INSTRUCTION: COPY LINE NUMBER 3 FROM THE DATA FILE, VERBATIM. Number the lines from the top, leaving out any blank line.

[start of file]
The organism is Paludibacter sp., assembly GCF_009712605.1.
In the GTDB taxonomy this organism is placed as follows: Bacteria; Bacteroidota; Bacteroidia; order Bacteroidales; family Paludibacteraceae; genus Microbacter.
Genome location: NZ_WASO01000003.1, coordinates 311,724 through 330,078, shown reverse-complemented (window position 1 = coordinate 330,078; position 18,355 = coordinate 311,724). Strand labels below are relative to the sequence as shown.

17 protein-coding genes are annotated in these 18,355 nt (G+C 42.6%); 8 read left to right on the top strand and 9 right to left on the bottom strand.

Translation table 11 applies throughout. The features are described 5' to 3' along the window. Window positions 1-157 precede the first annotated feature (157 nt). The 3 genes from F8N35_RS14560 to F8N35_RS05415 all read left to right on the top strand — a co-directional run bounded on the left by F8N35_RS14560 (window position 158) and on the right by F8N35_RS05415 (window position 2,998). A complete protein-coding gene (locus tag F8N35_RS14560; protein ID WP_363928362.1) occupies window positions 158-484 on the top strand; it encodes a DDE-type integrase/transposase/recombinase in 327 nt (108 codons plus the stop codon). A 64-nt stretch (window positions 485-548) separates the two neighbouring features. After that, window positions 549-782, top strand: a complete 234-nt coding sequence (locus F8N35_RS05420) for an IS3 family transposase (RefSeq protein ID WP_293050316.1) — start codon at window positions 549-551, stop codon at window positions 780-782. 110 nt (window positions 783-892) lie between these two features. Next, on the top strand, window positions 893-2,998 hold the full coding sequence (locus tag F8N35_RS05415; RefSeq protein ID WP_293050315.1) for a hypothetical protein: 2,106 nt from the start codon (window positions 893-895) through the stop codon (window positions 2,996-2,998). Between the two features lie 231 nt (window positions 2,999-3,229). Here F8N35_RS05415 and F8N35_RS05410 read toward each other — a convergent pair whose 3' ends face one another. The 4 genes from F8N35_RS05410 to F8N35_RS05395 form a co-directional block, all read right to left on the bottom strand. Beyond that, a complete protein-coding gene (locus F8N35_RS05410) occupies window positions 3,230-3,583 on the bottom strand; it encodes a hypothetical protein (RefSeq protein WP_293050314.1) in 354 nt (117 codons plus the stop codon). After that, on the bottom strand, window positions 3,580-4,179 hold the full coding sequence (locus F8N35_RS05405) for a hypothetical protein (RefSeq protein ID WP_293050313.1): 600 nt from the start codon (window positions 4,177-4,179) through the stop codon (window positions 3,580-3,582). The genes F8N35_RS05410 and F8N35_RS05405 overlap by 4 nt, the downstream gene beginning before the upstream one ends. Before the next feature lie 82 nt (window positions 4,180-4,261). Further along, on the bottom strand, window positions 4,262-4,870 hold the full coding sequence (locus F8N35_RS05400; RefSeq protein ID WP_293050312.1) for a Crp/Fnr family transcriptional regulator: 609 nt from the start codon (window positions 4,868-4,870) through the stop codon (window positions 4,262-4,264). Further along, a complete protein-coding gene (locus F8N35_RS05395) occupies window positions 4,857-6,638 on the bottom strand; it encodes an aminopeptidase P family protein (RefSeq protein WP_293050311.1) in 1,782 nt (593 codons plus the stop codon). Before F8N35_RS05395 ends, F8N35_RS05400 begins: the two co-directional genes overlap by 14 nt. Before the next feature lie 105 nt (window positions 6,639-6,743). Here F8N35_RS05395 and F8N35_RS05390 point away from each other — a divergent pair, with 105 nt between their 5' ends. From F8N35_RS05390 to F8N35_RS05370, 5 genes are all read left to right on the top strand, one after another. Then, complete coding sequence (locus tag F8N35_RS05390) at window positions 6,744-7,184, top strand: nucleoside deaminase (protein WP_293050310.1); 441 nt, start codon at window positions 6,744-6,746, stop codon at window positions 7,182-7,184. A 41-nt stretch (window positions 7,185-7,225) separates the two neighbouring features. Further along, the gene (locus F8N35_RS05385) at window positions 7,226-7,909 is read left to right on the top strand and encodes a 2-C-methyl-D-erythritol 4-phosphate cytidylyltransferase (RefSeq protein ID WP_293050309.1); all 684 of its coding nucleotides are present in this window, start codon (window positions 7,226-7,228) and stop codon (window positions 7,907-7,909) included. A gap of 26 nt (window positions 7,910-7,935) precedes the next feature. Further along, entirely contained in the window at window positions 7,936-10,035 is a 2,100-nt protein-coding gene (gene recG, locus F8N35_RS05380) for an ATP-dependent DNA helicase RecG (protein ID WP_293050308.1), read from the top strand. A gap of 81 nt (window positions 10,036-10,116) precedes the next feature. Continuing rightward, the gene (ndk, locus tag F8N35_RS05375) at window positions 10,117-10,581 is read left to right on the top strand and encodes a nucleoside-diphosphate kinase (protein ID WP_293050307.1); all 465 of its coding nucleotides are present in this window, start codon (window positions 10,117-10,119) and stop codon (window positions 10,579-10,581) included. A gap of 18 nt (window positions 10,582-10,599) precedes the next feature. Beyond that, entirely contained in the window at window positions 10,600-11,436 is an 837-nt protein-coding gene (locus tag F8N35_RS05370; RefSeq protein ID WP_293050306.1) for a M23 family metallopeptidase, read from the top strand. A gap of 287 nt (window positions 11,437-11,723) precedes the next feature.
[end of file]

Genome location: NZ_WASO01000003.1, coordinates 311,724 through 330,078, shown reverse-complemented (window position 1 = coordinate 330,078; position 18,355 = coordinate 311,724). Strand labels below are relative to the sequence as shown.